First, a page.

Back To The Rat Race
It’s been four very pleasant months, I’ll tell you that. The toddler really likes to sleep, which has given me 2+ hours every day to use as I please. Anyone with kids know what kind of amazing luxury that is. I didn’t have any ambitious plans for the parental leave, but I did have a general idea of what we’d do. Did everything work out as expected? Well, the kid is still alive, so I’d definitely call the four months a personal success just because of that. I also managed to get some basic maintenance done around the house, and that’s always a good thing.
During me leave, I’ve had some personal quality time as well. I’ve spent an unhealthy amount of time playing Stellaris, Grand Theft Auto V, and a few other games. It’s not the most productive use of ones time, but personally, I think it’s worth it. On the creative side, I’ve managed to shove out more posts on this site than usual. So far this year, I’ve published 49 entries, 10 more than the total amount last year. That deserves a quiet golf clap. The number of readers have come down to a mere trickle, though, as my Facebook clicks have almost dried up.
I should probably write about more juicy stuff than I do now. Perhaps come up with a conspiracy theory, or some other lies, I hear that’s what the kids on the internet are into now.
No, I’m not forgetting the reason why I’m on parental leave in the first place: Our second born. A lot of things have happened during the four months I’ve been at home with her. In April, she dragged herself around on her elbows. Now in August, she’s running around the house, and outside, albeit somewhat staggering. She trips and falls a lot, but usually gets up again without any complaining, and carries on like a trooper.
In terms of communication, on the other hand, she’s no exactly excelling. She knows a few animal sounds, and have created her own words for “good night”, “hi”, “bye”, and “food”. La familia understands what she wants, but it’s a tad hard for other people to follow her babbling. The kid’s only 15 months old, though, it might be that my expectations are a little high. She understands a hole lot, however, and continues to impress me. A couple of days ago I asked her “could you go into the living room, and get your blue shorts, please.” And lo and behold, she did actually go into the living room, and returned with her blue shorts. So I guess there is hope for the little one.
Hello, Private Sector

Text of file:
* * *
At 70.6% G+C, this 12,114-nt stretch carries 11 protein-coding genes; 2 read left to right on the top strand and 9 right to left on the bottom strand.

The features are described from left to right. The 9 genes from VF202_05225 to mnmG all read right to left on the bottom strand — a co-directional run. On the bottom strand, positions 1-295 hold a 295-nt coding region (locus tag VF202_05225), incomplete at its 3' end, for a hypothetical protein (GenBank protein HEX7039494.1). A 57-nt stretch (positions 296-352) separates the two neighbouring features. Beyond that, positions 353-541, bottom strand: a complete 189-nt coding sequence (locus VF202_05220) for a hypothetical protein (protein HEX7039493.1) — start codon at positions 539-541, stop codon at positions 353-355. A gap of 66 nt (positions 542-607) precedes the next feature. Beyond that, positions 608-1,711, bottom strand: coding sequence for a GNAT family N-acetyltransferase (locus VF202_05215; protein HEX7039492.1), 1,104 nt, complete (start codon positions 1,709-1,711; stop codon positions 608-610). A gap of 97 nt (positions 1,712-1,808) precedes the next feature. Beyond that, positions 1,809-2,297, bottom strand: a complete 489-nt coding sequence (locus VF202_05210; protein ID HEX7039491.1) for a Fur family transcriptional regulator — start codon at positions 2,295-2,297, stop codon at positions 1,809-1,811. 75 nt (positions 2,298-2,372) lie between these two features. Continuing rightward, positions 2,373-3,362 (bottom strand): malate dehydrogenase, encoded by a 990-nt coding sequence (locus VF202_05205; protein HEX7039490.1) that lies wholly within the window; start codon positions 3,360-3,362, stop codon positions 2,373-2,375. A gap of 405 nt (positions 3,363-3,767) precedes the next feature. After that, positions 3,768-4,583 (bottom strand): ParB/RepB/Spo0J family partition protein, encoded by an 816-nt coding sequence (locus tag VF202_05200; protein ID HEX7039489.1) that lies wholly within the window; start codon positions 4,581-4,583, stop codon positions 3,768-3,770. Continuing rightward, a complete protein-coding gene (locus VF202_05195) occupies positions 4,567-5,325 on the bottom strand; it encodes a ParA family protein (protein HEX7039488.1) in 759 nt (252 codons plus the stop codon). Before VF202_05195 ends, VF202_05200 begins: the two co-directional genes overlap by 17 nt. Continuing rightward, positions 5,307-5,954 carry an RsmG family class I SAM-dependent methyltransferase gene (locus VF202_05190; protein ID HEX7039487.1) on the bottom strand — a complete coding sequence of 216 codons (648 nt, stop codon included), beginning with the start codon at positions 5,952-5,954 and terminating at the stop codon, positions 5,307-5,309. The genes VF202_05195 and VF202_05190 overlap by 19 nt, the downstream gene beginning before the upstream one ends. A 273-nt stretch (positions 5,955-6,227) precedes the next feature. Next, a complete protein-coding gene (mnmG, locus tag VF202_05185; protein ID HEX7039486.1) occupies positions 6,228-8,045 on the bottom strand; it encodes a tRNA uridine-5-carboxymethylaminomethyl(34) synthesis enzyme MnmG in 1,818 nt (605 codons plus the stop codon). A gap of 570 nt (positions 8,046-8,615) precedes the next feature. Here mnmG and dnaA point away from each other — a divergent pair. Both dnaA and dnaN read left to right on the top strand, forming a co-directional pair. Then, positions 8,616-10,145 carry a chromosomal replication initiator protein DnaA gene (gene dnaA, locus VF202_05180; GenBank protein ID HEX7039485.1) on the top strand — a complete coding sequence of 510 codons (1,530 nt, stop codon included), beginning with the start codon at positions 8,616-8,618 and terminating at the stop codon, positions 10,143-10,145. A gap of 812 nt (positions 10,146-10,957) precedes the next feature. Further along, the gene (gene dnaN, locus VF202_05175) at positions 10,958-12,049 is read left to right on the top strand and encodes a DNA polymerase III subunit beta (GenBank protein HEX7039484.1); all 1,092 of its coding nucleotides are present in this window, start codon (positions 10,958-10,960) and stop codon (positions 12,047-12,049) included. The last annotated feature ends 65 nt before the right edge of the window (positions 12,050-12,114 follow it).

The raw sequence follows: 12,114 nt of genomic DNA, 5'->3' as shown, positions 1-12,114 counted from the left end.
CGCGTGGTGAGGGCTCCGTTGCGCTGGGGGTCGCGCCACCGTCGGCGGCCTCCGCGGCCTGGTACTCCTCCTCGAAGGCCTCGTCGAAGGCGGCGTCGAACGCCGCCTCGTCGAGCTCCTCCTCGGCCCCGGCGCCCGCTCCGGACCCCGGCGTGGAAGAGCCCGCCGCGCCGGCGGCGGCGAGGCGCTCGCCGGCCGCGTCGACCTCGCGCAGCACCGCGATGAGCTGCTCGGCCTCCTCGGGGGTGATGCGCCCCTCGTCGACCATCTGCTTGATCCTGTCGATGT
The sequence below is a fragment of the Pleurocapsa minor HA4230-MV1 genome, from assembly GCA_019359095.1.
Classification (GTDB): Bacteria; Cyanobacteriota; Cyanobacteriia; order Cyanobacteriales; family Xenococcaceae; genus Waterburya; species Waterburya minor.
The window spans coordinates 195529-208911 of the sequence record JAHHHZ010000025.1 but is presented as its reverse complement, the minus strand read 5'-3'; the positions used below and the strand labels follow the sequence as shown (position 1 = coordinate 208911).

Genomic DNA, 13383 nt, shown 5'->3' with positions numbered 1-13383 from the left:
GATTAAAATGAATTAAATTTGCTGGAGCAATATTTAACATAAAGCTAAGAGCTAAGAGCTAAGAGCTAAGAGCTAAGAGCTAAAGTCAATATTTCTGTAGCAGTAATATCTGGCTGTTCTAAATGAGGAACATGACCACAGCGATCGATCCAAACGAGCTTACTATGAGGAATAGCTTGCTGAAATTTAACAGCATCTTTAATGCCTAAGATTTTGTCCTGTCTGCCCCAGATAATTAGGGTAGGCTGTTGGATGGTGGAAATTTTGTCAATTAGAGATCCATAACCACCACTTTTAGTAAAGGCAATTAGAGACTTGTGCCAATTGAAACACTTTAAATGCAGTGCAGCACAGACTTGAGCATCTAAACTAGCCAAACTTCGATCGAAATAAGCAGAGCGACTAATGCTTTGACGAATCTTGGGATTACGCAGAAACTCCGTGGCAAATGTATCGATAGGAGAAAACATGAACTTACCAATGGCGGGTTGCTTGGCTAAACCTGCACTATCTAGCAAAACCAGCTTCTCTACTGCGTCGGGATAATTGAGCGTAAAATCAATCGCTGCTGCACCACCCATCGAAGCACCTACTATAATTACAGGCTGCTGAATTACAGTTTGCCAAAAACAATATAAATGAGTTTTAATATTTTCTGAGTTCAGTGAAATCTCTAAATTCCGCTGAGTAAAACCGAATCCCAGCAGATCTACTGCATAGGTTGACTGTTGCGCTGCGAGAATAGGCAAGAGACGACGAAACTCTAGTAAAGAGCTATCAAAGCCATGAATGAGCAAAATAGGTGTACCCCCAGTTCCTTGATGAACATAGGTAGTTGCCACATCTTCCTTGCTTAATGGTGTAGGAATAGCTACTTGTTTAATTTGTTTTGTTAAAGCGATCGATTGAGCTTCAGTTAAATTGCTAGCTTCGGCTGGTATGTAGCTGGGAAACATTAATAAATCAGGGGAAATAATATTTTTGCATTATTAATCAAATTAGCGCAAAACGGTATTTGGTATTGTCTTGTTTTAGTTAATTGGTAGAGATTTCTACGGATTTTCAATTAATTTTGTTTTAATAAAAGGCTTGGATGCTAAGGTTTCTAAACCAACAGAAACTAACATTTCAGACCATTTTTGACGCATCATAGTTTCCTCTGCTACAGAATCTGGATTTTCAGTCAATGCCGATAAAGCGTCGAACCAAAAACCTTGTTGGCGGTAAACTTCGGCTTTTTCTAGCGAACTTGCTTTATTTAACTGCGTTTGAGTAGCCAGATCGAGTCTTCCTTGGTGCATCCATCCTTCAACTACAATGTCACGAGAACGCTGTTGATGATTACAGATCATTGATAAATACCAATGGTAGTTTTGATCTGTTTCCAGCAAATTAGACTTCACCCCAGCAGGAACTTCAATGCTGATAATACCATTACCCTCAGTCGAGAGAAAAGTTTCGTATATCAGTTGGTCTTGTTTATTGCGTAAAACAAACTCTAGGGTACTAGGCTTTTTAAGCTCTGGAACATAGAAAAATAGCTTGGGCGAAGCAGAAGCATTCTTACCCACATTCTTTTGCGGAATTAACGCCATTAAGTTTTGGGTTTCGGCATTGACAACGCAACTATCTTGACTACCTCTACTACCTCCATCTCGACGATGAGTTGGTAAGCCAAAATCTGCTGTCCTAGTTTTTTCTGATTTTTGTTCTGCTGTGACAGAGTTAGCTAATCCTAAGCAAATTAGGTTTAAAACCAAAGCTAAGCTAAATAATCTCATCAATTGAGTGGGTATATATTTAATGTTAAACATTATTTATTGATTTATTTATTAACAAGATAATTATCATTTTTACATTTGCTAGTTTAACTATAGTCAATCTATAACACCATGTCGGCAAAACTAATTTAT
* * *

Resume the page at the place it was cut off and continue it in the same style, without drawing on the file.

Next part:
So what am I doing when my parental leave soon ends? After 8 years of working on IT projects in the public sector, I’m moving to the dark side; the private sector. It’s a place where budgets actually matter, and where failed projects can have substantial impact on the organization. The public sector clients I’ve worked for simply got a shitload of tax money handed to them every year, but for a commercial, private sector client, the bottom line can be a question of life and death. It will be interesting to see how that affects their willingness to try new ways of working more effectively.
I’ll still be commuting to Oslo, but the new client is located closer to the port. The location will shave off at least 30 minutes on my daily commute, which is 30 very precious minutes. The commuting will enable me to get back to reading books1. The A Book A Month project has suffered terribly while I’ve been on leave, and it should be resurrected soon. I read Marko Kloos’ fast paced military fiction Terms of Enlistment in April, but that was the last book I read.
Getting back to work will be quite a change. It’ll be great to get challenged professionally on a daily basis again, but I’ve also started to get very used to hanging around the house. We’ll see how I handle the transition.
If it’s not possible for me to work remotely on the boat, that is. ↩︎
This post has no feedback yet.
Do you have any thoughts you want to share? A question, maybe? Or is something in this post just plainly wrong? Then please send an e-mail to
vegard at vegard dot net with your input. You can also use any of the other points of contact listed on the About page.
It looks like you're using Google's Chrome browser, which records everything you do on the internet. Personally identifiable and sensitive information about you is then sold to the highest bidder, making you a part of surveillance capitalism.
The Contra Chrome comic explains why this is bad, and why you should use another browser.